• I have to implement it on my own as the custom loader will be integrated into the kernel; I can't really use user space libraries. – Sebi Mar 14 '15 at 18:50
  • 3
    Your question was closed unfairly, unfortunately it is not uncommon here. I suggest a next try on stackoverflow.com, maybe people there won't be so hostile as here. – user259412 Mar 15 '15 at 1:01
  • @peterh I did. Here is the answer: stackoverflow.com/questions/29052125/… – Sebi Mar 16 '15 at 9:56
5

You should probably be using the Pheaders, not the Sheaders. There's usually far fewer of them, and they correspond directly to pieces of the file that get mapped into memory by the kernel's ELF loader. I'm forced to use the contents of /usr/include/elf.h in the following, as you example doesn't include Elf64_Phdr definitions.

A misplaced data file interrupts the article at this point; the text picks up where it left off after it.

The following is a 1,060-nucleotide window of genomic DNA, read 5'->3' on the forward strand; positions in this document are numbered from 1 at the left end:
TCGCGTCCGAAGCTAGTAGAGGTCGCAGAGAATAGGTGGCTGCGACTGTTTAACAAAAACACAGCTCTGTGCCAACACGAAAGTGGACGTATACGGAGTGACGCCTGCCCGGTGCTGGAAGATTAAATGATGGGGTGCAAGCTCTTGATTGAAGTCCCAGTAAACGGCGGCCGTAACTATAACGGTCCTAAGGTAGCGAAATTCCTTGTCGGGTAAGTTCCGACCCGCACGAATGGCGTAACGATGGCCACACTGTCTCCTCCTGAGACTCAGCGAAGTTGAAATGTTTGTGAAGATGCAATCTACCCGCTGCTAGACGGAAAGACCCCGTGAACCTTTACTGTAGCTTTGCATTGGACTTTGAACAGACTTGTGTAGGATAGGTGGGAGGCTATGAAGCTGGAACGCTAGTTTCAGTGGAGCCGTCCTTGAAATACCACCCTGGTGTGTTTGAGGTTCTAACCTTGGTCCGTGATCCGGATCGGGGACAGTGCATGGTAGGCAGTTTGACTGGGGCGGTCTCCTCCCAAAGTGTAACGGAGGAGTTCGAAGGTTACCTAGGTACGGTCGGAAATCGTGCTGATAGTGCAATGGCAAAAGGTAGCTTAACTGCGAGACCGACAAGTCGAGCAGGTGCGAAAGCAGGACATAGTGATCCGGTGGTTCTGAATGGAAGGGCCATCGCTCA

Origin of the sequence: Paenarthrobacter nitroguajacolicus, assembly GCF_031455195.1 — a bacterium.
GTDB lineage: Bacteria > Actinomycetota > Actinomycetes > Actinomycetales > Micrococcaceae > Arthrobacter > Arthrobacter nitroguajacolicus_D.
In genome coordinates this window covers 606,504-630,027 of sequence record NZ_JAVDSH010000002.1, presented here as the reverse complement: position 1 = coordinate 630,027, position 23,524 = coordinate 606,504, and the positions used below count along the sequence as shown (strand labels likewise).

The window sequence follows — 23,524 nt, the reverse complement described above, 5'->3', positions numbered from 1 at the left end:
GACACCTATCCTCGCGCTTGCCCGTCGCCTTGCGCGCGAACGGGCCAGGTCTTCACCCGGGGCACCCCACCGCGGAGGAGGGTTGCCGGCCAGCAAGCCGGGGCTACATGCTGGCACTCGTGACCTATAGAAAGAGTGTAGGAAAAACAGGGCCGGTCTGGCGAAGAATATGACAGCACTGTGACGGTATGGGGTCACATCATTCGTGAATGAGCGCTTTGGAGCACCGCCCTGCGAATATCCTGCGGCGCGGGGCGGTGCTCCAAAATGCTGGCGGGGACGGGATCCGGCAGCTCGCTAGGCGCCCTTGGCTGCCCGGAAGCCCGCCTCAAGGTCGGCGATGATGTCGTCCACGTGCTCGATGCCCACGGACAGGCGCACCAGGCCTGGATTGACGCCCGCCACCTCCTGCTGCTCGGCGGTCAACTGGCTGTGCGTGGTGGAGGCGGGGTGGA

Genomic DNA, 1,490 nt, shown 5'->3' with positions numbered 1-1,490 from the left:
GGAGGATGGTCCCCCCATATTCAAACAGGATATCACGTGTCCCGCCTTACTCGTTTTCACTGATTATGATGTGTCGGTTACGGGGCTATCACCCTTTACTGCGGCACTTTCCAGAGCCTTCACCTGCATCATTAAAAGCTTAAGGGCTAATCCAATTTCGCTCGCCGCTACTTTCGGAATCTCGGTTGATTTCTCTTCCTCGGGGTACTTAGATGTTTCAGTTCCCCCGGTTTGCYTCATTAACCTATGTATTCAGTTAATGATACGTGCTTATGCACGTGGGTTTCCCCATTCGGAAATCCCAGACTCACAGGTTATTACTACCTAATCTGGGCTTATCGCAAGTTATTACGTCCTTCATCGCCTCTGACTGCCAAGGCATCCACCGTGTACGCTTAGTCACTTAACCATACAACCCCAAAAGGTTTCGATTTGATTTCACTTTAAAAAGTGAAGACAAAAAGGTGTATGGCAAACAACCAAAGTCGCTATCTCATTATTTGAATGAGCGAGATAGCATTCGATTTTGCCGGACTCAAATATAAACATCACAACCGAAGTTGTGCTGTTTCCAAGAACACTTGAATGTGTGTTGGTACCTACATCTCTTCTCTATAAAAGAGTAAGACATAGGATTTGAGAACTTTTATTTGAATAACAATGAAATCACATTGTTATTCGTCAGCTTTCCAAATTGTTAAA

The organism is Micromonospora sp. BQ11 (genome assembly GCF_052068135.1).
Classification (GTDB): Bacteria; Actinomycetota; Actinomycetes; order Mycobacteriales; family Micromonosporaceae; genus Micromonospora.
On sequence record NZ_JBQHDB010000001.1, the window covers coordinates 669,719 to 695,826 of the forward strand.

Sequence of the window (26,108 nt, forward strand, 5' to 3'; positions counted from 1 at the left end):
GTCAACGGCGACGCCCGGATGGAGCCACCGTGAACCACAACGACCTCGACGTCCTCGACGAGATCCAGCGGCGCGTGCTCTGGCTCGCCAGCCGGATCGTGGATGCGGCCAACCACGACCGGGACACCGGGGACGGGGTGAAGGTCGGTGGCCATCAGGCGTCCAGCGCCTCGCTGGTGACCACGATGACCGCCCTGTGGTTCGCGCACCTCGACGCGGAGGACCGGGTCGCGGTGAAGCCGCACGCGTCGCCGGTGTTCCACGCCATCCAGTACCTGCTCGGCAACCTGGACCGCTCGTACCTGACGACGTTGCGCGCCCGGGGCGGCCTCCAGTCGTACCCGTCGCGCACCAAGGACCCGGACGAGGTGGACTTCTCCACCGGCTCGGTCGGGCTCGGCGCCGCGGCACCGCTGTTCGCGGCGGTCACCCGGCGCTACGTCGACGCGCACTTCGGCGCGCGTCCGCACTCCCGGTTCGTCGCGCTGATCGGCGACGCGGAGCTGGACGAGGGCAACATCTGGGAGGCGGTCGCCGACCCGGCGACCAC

Elf64_Off p_offset;       /* Segment file offset */
  Elf64_Xword   p_filesz;       /* Segment size in file */

Those two elements of the Elf64_Phdr for the PT_LOAD segments get you index into the file and the bytes that get mapped. The correspondence between .text segment header and the PT_LOAD Phdr always seemed a bit loose to me. If you want the executable code, you have to look at the p_flags element of Elf64_Phdr structs - the .text segment is marked PF_X, and the .data segment is not.

A while back, I updated the "userland exec". Looking at this code might help you understand, or it might just be confusing.